Hywel and Kathie, along with their colleague Saffron O’Neill from the Department of Geography at Exeter, have written a guest post for the well-regarded climate science website Carbon Brief. The post, entitled “How climate change misinformation spreads online”, is based on their recently published article “Online Misinformation about Climate Change” in WIREs Climate Change. The post gives a high level overview of what climate change misinformation is, who is involved, how it spreads, why it matters, and what can be done about it.
Kathie and Hywel have published a new paper: Online misinformation about climate change.
Policymakers, scholars, and practitioners have all called attention to the issue of misinformation in the climate change debate. But what is climate change misinformation, who is involved, how does it spread, why does it matter, and what can be done about it? Climate change misinformation is closely linked to climate change skepticism, denial, and contrarianism. A network of actors are involved in financing, producing, and amplifying misinformation. Once in the public domain, characteristics of online social networks, such as homophily, polarization, and echo chambers—characteristics also found in climate change debate—provide fertile ground for misinformation to spread. Underlying belief systems and social norms, as well as psychological heuristics such as confirmation bias, are further factors which contribute to the spread of misinformation. A variety of ways to understand and address misinformation, from a diversity of disciplines, are discussed. These include educational, technological, regulatory, and psychological‐based approaches. No single approach addresses all concerns about misinformation, and all have limitations, necessitating an interdisciplinary approach to tackle this multifaceted issue. Key research gaps include understanding the diffusion of climate change misinformation on social media, and examining whether misinformation extends to climate alarmism, as well as climate denial. This article explores the concepts of misinformation and disinformation and defines disinformation to be a subset of misinformation. A diversity of disciplinary and interdisciplinary literature is reviewed to fully interrogate the concept of misinformation—and within this, disinformation—particularly as it pertains to climate change.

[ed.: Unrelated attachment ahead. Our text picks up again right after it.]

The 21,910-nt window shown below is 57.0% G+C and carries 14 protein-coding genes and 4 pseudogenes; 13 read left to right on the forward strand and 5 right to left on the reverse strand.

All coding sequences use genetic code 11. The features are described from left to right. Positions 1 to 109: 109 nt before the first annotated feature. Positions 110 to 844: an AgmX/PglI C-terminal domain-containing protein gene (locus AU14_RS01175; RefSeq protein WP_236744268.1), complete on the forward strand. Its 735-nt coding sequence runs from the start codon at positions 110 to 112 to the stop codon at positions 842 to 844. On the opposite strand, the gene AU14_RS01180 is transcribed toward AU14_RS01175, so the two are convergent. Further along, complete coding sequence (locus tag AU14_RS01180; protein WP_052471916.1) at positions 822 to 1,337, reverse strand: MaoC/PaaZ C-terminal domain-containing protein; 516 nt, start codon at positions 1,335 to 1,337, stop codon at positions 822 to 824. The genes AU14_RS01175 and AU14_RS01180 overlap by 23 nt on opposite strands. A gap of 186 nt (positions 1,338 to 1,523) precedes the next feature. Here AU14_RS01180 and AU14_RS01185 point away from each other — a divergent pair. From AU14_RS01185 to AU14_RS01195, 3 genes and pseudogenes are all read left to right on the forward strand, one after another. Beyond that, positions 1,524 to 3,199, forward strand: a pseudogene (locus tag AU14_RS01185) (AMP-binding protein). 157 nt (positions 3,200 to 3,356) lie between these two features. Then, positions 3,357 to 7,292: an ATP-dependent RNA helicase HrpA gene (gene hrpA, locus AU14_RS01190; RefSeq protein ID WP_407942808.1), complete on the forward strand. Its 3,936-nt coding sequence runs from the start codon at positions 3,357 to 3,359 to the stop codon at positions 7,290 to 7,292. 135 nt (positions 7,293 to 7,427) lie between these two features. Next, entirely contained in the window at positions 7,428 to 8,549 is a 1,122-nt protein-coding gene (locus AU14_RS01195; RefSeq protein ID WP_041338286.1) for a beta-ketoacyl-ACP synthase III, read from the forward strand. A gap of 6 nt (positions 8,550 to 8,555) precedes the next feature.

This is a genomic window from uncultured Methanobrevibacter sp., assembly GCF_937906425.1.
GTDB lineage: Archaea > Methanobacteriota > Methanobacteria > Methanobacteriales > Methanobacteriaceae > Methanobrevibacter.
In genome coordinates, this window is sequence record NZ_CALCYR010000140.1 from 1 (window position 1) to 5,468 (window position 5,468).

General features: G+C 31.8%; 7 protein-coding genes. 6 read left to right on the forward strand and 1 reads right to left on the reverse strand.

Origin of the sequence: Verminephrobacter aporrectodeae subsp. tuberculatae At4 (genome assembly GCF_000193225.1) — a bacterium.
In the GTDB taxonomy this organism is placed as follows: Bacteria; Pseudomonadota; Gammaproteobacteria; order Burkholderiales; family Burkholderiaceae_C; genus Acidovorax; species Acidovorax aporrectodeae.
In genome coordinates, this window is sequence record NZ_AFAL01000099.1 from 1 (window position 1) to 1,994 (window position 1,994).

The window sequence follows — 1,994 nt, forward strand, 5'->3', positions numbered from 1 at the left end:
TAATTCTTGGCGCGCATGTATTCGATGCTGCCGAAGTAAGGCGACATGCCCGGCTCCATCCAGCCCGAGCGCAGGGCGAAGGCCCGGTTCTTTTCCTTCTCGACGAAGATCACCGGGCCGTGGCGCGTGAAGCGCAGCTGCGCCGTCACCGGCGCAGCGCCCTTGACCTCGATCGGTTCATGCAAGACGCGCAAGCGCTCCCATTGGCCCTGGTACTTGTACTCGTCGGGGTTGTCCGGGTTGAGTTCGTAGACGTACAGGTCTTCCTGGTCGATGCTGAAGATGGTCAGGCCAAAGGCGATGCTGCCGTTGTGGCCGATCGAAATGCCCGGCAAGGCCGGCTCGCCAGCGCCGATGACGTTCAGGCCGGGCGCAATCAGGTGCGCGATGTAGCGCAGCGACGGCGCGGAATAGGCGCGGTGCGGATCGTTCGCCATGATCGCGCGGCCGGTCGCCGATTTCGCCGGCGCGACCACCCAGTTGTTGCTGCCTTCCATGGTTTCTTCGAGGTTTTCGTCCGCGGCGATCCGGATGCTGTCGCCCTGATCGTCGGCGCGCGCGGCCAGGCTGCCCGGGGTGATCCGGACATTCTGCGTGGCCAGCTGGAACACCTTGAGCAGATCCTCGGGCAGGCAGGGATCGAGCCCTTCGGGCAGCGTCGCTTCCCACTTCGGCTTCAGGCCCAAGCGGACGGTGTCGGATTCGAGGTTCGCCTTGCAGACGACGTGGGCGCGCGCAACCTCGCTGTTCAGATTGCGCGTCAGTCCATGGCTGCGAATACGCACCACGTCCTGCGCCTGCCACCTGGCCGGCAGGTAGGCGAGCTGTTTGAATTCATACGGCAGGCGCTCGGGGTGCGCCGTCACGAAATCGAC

Rudy and Hywel have a new published paper: Projections of coral cover and habitat change on turbid reefs under future sea-level rise.
Global sea-level rise (SLR) is projected to increase water depths above coral reefs. Although the impacts of climate disturbance events on coral cover and three-dimensional complexity are well documented, knowledge of how higher sea levels will influence future reef habitat extent and bioconstruction is limited. Here, we use 31 reef cores, coupled with detailed benthic ecological data, from turbid reefs on the central Great Barrier Reef, Australia, to model broad-scale changes in reef habitat following adjustments to reef geomorphology under different SLR scenarios. Model outputs show that modest increases in relative water depth above reefs (Representative Concentration Pathway (RCP) 4.5) over the next 100 years will increase the spatial extent of habitats with low coral cover and generic diversity. More severe SLR (RCP8.5) will completely submerge reef flats and move reef slope coral communities below the euphotic depth, despite the high vertical accretion rates that characterize these reefs. Our findings suggest adverse future trajectories associated with high emission climate scenarios which could threaten turbid reefs globally and their capacity to act as coral refugia from climate change.